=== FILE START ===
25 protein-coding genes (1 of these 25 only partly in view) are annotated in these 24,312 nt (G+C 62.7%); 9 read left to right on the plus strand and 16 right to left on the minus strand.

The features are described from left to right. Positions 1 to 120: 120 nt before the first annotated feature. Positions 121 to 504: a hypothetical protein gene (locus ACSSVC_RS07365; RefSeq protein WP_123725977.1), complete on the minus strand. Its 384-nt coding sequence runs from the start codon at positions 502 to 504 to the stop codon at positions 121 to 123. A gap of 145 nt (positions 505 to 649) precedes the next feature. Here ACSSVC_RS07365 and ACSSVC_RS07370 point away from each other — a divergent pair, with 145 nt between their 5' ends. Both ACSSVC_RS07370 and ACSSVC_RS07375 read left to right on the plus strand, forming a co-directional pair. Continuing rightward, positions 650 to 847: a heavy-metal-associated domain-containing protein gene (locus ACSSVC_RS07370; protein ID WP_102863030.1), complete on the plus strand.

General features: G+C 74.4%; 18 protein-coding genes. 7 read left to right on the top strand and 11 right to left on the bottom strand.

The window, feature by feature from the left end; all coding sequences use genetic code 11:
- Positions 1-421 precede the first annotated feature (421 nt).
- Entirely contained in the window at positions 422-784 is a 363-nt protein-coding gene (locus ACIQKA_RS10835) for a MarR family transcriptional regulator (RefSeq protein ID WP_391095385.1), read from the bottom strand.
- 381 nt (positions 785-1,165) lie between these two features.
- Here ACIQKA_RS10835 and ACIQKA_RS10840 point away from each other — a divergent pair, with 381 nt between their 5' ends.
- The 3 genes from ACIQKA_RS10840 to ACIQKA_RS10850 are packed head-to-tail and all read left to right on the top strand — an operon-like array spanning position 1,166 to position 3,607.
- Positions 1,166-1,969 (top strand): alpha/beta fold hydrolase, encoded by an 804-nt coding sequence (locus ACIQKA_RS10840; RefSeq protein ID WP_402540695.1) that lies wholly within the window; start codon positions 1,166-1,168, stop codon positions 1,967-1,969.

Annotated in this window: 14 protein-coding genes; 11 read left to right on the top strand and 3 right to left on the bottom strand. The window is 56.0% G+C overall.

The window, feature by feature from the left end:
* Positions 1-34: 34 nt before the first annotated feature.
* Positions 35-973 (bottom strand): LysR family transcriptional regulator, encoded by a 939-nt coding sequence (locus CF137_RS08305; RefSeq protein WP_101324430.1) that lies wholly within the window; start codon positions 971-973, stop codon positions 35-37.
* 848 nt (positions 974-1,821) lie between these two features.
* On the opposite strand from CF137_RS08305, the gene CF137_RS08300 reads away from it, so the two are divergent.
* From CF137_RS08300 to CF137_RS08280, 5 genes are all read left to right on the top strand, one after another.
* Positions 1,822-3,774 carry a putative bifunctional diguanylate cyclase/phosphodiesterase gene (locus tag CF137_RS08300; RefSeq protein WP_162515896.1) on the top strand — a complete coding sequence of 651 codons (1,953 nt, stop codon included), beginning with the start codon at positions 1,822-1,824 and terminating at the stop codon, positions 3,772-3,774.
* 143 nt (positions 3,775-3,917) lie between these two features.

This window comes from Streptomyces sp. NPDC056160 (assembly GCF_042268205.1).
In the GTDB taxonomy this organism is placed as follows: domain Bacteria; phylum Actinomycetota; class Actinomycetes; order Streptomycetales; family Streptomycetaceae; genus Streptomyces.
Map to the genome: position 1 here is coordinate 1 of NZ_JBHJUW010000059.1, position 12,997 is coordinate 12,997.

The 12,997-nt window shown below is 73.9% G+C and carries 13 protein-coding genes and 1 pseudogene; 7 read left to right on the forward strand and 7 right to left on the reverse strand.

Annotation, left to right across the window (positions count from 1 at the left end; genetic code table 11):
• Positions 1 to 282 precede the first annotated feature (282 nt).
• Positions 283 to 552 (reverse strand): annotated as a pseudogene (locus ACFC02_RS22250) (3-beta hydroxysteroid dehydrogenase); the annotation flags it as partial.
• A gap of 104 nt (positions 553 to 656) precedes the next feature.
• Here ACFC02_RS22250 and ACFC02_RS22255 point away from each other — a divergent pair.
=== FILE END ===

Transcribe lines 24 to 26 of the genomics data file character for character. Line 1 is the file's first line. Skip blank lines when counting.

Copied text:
Annotation, left to right across the window (positions count from 1 at the left end; genetic code table 11):
• Positions 1 to 282 precede the first annotated feature (282 nt).
• Positions 283 to 552 (reverse strand): annotated as a pseudogene (locus ACFC02_RS22250) (3-beta hydroxysteroid dehydrogenase); the annotation flags it as partial.